Through the years, the relationship between PR pros and the media has had some significant changes. Gone are the days of the “three martini lunch” to sell a story idea. Today, journalists and PR people are working off a newly established set of ethics. Both have a common goal of sharing interesting content – which can sometimes lead to tension. Generally, there is a push and pull between the two entities that ideally results in the placement of well-developed content. Although there have been many ups and downs over time, there’s one thing that continues to hold true – the relationship between PR professionals and journalists is a crucial component to success and remains important.
With ongoing staff cuts and complete eliminations of newspapers around the country, there are by far fewer journalists employed by traditional media companies when compared to five, 10 and even 15 years ago. With staff cuts, the ratio of PR professionals to journalists has significantly changed. To put things into perspective, fewer journalists mean that there are fewer opportunities to share story ideas. The competition to get articles placed continues to be fierce, growing as more newspapers fold.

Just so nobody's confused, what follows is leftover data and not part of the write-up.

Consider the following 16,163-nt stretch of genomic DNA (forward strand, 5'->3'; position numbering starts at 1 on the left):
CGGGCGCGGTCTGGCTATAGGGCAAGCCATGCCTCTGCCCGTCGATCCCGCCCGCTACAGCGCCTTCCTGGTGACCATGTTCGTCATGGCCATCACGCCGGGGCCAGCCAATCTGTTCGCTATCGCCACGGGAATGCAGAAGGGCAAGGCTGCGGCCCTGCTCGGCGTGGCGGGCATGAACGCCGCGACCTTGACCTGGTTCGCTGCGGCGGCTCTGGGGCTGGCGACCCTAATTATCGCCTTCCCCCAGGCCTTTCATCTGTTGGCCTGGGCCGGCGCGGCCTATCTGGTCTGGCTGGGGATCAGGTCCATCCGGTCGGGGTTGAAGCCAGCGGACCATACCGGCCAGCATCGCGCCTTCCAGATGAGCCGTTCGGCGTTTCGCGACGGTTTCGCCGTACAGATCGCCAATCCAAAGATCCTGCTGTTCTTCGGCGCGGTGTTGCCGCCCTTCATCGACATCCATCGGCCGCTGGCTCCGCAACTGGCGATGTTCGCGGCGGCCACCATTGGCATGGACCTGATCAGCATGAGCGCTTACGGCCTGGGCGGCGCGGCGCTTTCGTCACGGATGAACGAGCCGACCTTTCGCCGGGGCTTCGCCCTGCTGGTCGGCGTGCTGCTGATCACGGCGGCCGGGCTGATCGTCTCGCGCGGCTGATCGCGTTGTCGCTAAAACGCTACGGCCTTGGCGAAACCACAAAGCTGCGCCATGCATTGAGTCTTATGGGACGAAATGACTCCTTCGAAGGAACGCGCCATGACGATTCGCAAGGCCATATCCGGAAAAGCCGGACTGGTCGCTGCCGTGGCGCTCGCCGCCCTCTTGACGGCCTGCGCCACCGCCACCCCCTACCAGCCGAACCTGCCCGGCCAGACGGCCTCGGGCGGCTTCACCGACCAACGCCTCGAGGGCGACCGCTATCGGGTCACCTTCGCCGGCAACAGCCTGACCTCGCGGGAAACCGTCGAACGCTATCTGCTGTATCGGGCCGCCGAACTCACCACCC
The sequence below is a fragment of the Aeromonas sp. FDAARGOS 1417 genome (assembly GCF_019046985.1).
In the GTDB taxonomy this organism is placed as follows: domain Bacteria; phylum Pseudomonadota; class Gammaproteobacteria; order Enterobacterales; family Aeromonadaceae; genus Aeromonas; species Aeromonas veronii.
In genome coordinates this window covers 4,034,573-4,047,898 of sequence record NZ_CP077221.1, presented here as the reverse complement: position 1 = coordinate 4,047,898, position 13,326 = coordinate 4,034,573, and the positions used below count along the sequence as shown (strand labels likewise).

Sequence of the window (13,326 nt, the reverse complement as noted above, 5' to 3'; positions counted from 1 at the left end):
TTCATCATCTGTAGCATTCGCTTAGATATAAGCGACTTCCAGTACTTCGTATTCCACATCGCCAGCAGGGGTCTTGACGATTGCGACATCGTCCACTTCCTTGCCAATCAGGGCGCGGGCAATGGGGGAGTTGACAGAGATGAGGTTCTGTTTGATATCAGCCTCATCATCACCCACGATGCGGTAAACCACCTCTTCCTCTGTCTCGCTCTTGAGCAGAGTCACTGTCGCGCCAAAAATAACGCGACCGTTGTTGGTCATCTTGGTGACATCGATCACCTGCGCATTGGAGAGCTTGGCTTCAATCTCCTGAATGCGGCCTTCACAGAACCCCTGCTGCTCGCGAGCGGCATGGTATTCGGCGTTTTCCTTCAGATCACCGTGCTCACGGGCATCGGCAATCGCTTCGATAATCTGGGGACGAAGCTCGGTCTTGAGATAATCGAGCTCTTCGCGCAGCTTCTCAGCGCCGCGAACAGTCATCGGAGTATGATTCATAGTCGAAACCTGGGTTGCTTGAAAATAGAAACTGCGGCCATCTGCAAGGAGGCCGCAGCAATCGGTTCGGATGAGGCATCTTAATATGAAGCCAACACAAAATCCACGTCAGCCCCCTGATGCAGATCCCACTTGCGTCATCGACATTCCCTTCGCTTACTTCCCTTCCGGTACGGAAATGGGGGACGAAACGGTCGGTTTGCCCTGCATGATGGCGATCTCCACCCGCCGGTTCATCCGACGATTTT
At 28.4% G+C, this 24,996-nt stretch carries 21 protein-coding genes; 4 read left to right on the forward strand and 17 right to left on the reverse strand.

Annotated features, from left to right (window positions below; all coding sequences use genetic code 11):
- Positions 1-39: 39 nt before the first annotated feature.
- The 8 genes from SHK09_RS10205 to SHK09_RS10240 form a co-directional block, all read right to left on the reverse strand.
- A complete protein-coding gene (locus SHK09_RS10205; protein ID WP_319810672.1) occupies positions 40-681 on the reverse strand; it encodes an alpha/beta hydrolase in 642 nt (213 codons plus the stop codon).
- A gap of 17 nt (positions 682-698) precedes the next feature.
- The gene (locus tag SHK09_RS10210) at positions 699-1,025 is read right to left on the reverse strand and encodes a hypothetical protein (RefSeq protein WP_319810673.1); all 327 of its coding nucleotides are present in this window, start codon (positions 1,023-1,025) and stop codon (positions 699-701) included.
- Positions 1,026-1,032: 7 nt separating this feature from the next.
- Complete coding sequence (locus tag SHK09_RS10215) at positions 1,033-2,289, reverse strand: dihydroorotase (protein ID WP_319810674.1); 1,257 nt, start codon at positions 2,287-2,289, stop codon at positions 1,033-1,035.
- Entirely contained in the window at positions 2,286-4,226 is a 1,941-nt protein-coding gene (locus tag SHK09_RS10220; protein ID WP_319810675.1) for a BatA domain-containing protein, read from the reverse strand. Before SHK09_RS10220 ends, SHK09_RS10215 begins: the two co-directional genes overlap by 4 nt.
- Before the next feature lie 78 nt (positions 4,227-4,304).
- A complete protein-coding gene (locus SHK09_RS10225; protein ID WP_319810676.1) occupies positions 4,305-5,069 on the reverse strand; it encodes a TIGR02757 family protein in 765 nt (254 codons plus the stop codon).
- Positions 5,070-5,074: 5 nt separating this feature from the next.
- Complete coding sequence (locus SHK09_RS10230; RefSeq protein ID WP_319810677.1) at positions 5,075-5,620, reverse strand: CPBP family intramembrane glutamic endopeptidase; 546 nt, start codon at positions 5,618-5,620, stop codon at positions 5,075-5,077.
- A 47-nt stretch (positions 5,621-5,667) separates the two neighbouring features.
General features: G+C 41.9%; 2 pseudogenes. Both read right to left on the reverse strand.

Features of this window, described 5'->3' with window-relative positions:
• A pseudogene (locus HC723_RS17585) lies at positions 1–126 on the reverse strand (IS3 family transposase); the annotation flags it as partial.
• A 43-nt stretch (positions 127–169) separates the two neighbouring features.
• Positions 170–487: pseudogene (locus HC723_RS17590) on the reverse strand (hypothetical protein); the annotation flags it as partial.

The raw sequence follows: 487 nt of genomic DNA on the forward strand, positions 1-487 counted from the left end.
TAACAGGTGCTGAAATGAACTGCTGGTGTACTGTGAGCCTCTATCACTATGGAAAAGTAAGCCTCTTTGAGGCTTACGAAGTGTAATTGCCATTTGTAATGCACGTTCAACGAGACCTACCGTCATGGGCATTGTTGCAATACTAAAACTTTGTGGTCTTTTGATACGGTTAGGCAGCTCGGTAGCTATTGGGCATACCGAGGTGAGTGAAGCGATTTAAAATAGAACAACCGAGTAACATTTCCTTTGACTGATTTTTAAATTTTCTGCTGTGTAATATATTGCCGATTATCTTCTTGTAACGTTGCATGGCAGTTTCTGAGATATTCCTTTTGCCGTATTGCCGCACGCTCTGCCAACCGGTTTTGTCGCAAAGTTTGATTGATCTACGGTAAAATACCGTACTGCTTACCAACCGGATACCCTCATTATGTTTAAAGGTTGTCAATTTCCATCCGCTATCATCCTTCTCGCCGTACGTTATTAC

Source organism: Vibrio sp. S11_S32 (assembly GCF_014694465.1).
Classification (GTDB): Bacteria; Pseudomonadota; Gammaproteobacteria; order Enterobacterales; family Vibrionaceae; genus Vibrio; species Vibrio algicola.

On the other hand, reduced staffs can be beneficial for PR people. Journalists are crunched for time and are more likely to use PR-suggested copy or story ideas to fill content for the 24-hour news cycle. Even though this is true, PR pros must still establish a good relationship with the media. When a better relationship is built, the chances of an email ending up in the Trash or Spam box go down significantly.
The Lines of Communication
Traditionally, the best way to contact someone, including reporters, used to be picking up the phone and making a call. Today, most interactions between PR people and the media occur through email. Even though PR pros can share pitches via Twitter they should think twice. According to the Vocus State of the Media Report 2014, “the majority of journalists still don’t care to be pitched by social media and an overwhelming 90.7 percent of respondents chose email as their preferred method of contact.”